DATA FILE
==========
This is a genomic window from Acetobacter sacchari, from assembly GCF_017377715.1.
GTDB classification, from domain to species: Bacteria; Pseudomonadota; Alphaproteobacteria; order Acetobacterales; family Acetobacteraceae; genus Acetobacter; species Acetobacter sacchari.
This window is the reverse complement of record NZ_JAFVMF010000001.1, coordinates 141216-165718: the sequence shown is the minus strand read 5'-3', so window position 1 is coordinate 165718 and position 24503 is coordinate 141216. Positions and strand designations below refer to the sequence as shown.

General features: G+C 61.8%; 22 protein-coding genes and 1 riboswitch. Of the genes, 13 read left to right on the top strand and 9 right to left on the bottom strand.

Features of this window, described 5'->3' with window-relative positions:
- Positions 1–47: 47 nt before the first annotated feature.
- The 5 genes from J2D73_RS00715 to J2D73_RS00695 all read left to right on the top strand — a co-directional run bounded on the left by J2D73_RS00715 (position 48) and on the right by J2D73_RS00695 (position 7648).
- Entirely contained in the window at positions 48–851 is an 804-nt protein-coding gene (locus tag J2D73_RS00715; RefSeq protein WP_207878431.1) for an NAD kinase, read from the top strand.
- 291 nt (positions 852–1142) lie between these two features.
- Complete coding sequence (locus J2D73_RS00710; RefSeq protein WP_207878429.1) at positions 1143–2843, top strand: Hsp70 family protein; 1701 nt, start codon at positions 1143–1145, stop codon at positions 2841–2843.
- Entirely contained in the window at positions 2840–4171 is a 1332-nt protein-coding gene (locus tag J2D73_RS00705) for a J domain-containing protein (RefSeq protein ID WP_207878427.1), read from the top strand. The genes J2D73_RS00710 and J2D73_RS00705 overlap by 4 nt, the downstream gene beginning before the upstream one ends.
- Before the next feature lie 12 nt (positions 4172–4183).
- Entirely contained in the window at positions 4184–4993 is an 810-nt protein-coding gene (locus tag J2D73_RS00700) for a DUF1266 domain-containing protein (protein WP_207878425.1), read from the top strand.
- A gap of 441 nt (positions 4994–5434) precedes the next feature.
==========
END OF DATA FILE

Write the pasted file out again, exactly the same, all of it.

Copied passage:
This is a genomic window from Acetobacter sacchari, from assembly GCF_017377715.1.
GTDB classification, from domain to species: Bacteria; Pseudomonadota; Alphaproteobacteria; order Acetobacterales; family Acetobacteraceae; genus Acetobacter; species Acetobacter sacchari.
This window is the reverse complement of record NZ_JAFVMF010000001.1, coordinates 141216-165718: the sequence shown is the minus strand read 5'-3', so window position 1 is coordinate 165718 and position 24503 is coordinate 141216. Positions and strand designations below refer to the sequence as shown.

General features: G+C 61.8%; 22 protein-coding genes and 1 riboswitch. Of the genes, 13 read left to right on the top strand and 9 right to left on the bottom strand.

Features of this window, described 5'->3' with window-relative positions:
- Positions 1–47: 47 nt before the first annotated feature.
- The 5 genes from J2D73_RS00715 to J2D73_RS00695 all read left to right on the top strand — a co-directional run bounded on the left by J2D73_RS00715 (position 48) and on the right by J2D73_RS00695 (position 7648).
- Entirely contained in the window at positions 48–851 is an 804-nt protein-coding gene (locus tag J2D73_RS00715; RefSeq protein WP_207878431.1) for an NAD kinase, read from the top strand.
- 291 nt (positions 852–1142) lie between these two features.
- Complete coding sequence (locus J2D73_RS00710; RefSeq protein WP_207878429.1) at positions 1143–2843, top strand: Hsp70 family protein; 1701 nt, start codon at positions 1143–1145, stop codon at positions 2841–2843.
- Entirely contained in the window at positions 2840–4171 is a 1332-nt protein-coding gene (locus tag J2D73_RS00705) for a J domain-containing protein (RefSeq protein ID WP_207878427.1), read from the top strand. The genes J2D73_RS00710 and J2D73_RS00705 overlap by 4 nt, the downstream gene beginning before the upstream one ends.
- Before the next feature lie 12 nt (positions 4172–4183).
- Entirely contained in the window at positions 4184–4993 is an 810-nt protein-coding gene (locus tag J2D73_RS00700) for a DUF1266 domain-containing protein (protein WP_207878425.1), read from the top strand.
- A gap of 441 nt (positions 4994–5434) precedes the next feature.